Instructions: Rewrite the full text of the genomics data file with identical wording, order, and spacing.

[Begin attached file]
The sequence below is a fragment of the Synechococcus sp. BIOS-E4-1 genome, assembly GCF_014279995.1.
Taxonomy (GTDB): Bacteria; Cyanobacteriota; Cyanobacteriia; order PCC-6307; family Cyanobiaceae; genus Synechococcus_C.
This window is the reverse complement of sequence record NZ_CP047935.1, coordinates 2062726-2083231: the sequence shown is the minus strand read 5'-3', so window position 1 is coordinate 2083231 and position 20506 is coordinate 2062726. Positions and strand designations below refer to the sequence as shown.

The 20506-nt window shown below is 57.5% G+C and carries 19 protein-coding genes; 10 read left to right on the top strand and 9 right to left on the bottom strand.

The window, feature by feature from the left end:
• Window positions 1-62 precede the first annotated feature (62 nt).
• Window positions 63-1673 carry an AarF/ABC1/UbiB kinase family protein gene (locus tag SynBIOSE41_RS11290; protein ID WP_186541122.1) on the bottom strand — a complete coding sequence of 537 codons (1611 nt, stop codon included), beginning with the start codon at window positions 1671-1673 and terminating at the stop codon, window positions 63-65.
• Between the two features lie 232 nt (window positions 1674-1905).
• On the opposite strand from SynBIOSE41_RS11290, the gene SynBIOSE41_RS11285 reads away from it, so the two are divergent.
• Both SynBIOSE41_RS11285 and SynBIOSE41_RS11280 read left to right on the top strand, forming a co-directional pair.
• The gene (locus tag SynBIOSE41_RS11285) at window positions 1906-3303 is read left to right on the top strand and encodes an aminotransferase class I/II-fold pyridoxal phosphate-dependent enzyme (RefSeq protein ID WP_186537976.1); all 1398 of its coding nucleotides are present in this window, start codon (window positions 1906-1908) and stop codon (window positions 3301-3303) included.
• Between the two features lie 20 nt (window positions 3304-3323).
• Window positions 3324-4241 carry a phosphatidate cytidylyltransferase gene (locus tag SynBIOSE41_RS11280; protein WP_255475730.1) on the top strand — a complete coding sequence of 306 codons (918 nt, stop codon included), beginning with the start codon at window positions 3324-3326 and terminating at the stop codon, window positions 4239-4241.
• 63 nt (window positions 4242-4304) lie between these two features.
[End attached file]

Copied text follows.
The sequence below is a fragment of the Synechococcus sp. BIOS-E4-1 genome, assembly GCF_014279995.1.
Taxonomy (GTDB): Bacteria; Cyanobacteriota; Cyanobacteriia; order PCC-6307; family Cyanobiaceae; genus Synechococcus_C.
This window is the reverse complement of sequence record NZ_CP047935.1, coordinates 2062726-2083231: the sequence shown is the minus strand read 5'-3', so window position 1 is coordinate 2083231 and position 20506 is coordinate 2062726. Positions and strand designations below refer to the sequence as shown.

The 20506-nt window shown below is 57.5% G+C and carries 19 protein-coding genes; 10 read left to right on the top strand and 9 right to left on the bottom strand.

The window, feature by feature from the left end:
• Window positions 1-62 precede the first annotated feature (62 nt).
• Window positions 63-1673 carry an AarF/ABC1/UbiB kinase family protein gene (locus tag SynBIOSE41_RS11290; protein ID WP_186541122.1) on the bottom strand — a complete coding sequence of 537 codons (1611 nt, stop codon included), beginning with the start codon at window positions 1671-1673 and terminating at the stop codon, window positions 63-65.
• Between the two features lie 232 nt (window positions 1674-1905).
• On the opposite strand from SynBIOSE41_RS11290, the gene SynBIOSE41_RS11285 reads away from it, so the two are divergent.
• Both SynBIOSE41_RS11285 and SynBIOSE41_RS11280 read left to right on the top strand, forming a co-directional pair.
• The gene (locus tag SynBIOSE41_RS11285) at window positions 1906-3303 is read left to right on the top strand and encodes an aminotransferase class I/II-fold pyridoxal phosphate-dependent enzyme (RefSeq protein ID WP_186537976.1); all 1398 of its coding nucleotides are present in this window, start codon (window positions 1906-1908) and stop codon (window positions 3301-3303) included.
• Between the two features lie 20 nt (window positions 3304-3323).
• Window positions 3324-4241 carry a phosphatidate cytidylyltransferase gene (locus tag SynBIOSE41_RS11280; protein WP_255475730.1) on the top strand — a complete coding sequence of 306 codons (918 nt, stop codon included), beginning with the start codon at window positions 3324-3326 and terminating at the stop codon, window positions 4239-4241.
• 63 nt (window positions 4242-4304) lie between these two features.